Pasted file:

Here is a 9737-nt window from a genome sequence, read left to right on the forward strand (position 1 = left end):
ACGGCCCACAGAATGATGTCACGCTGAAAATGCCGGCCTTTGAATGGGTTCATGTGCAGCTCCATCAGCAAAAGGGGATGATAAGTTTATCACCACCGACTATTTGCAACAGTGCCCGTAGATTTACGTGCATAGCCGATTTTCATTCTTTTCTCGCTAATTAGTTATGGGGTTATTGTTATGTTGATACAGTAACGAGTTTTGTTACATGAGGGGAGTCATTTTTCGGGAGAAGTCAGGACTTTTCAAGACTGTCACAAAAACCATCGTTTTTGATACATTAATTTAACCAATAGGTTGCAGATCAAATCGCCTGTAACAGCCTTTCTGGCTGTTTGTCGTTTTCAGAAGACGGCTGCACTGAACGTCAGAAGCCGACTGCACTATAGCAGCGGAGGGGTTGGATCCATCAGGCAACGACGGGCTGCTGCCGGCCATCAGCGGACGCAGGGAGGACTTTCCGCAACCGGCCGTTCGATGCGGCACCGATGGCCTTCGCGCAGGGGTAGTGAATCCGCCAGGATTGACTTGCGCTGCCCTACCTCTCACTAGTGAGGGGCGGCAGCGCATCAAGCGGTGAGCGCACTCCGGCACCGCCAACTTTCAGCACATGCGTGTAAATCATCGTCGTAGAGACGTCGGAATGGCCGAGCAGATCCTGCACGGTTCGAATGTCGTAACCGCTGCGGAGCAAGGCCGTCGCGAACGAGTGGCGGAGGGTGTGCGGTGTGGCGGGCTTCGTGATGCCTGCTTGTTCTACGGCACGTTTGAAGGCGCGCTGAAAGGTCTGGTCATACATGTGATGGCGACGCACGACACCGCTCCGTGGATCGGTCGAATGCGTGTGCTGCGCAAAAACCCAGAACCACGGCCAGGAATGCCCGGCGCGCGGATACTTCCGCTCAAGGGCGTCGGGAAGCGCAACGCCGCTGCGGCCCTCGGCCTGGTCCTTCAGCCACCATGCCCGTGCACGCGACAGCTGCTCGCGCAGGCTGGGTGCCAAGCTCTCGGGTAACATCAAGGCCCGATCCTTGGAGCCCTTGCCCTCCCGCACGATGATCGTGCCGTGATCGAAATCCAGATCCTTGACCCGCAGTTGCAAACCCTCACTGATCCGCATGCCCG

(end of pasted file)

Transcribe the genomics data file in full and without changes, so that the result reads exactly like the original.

Here is a 9737-nt window from a genome sequence, read left to right on the forward strand (position 1 = left end):
ACGGCCCACAGAATGATGTCACGCTGAAAATGCCGGCCTTTGAATGGGTTCATGTGCAGCTCCATCAGCAAAAGGGGATGATAAGTTTATCACCACCGACTATTTGCAACAGTGCCCGTAGATTTACGTGCATAGCCGATTTTCATTCTTTTCTCGCTAATTAGTTATGGGGTTATTGTTATGTTGATACAGTAACGAGTTTTGTTACATGAGGGGAGTCATTTTTCGGGAGAAGTCAGGACTTTTCAAGACTGTCACAAAAACCATCGTTTTTGATACATTAATTTAACCAATAGGTTGCAGATCAAATCGCCTGTAACAGCCTTTCTGGCTGTTTGTCGTTTTCAGAAGACGGCTGCACTGAACGTCAGAAGCCGACTGCACTATAGCAGCGGAGGGGTTGGATCCATCAGGCAACGACGGGCTGCTGCCGGCCATCAGCGGACGCAGGGAGGACTTTCCGCAACCGGCCGTTCGATGCGGCACCGATGGCCTTCGCGCAGGGGTAGTGAATCCGCCAGGATTGACTTGCGCTGCCCTACCTCTCACTAGTGAGGGGCGGCAGCGCATCAAGCGGTGAGCGCACTCCGGCACCGCCAACTTTCAGCACATGCGTGTAAATCATCGTCGTAGAGACGTCGGAATGGCCGAGCAGATCCTGCACGGTTCGAATGTCGTAACCGCTGCGGAGCAAGGCCGTCGCGAACGAGTGGCGGAGGGTGTGCGGTGTGGCGGGCTTCGTGATGCCTGCTTGTTCTACGGCACGTTTGAAGGCGCGCTGAAAGGTCTGGTCATACATGTGATGGCGACGCACGACACCGCTCCGTGGATCGGTCGAATGCGTGTGCTGCGCAAAAACCCAGAACCACGGCCAGGAATGCCCGGCGCGCGGATACTTCCGCTCAAGGGCGTCGGGAAGCGCAACGCCGCTGCGGCCCTCGGCCTGGTCCTTCAGCCACCATGCCCGTGCACGCGACAGCTGCTCGCGCAGGCTGGGTGCCAAGCTCTCGGGTAACATCAAGGCCCGATCCTTGGAGCCCTTGCCCTCCCGCACGATGATCGTGCCGTGATCGAAATCCAGATCCTTGACCCGCAGTTGCAAACCCTCACTGATCCGCATGCCCG